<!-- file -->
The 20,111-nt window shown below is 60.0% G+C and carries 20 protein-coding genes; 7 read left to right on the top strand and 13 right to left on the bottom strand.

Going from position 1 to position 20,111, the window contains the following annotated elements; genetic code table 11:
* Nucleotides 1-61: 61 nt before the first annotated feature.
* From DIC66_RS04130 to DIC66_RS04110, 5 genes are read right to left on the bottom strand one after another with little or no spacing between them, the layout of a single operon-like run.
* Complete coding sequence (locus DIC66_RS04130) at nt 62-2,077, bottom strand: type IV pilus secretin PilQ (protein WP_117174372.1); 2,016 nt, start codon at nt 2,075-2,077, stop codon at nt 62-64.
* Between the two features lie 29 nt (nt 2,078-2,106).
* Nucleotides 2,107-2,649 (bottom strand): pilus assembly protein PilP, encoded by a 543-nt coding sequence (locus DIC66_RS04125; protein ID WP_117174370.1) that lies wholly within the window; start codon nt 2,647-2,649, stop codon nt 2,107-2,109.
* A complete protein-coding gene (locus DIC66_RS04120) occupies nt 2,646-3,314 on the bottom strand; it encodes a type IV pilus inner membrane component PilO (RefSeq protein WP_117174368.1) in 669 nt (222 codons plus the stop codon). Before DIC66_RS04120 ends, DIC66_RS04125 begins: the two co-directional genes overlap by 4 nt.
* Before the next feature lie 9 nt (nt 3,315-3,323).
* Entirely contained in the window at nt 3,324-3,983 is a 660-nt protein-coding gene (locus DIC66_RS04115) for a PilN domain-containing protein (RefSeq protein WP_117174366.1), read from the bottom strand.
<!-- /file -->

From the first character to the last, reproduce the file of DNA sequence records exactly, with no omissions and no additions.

The 20,111-nt window shown below is 60.0% G+C and carries 20 protein-coding genes; 7 read left to right on the top strand and 13 right to left on the bottom strand.

Going from position 1 to position 20,111, the window contains the following annotated elements; genetic code table 11:
* Nucleotides 1-61: 61 nt before the first annotated feature.
* From DIC66_RS04130 to DIC66_RS04110, 5 genes are read right to left on the bottom strand one after another with little or no spacing between them, the layout of a single operon-like run.
* Complete coding sequence (locus DIC66_RS04130) at nt 62-2,077, bottom strand: type IV pilus secretin PilQ (protein WP_117174372.1); 2,016 nt, start codon at nt 2,075-2,077, stop codon at nt 62-64.
* Between the two features lie 29 nt (nt 2,078-2,106).
* Nucleotides 2,107-2,649 (bottom strand): pilus assembly protein PilP, encoded by a 543-nt coding sequence (locus DIC66_RS04125; protein ID WP_117174370.1) that lies wholly within the window; start codon nt 2,647-2,649, stop codon nt 2,107-2,109.
* A complete protein-coding gene (locus DIC66_RS04120) occupies nt 2,646-3,314 on the bottom strand; it encodes a type IV pilus inner membrane component PilO (RefSeq protein WP_117174368.1) in 669 nt (222 codons plus the stop codon). Before DIC66_RS04120 ends, DIC66_RS04125 begins: the two co-directional genes overlap by 4 nt.
* Before the next feature lie 9 nt (nt 3,315-3,323).
* Entirely contained in the window at nt 3,324-3,983 is a 660-nt protein-coding gene (locus DIC66_RS04115) for a PilN domain-containing protein (RefSeq protein WP_117174366.1), read from the bottom strand.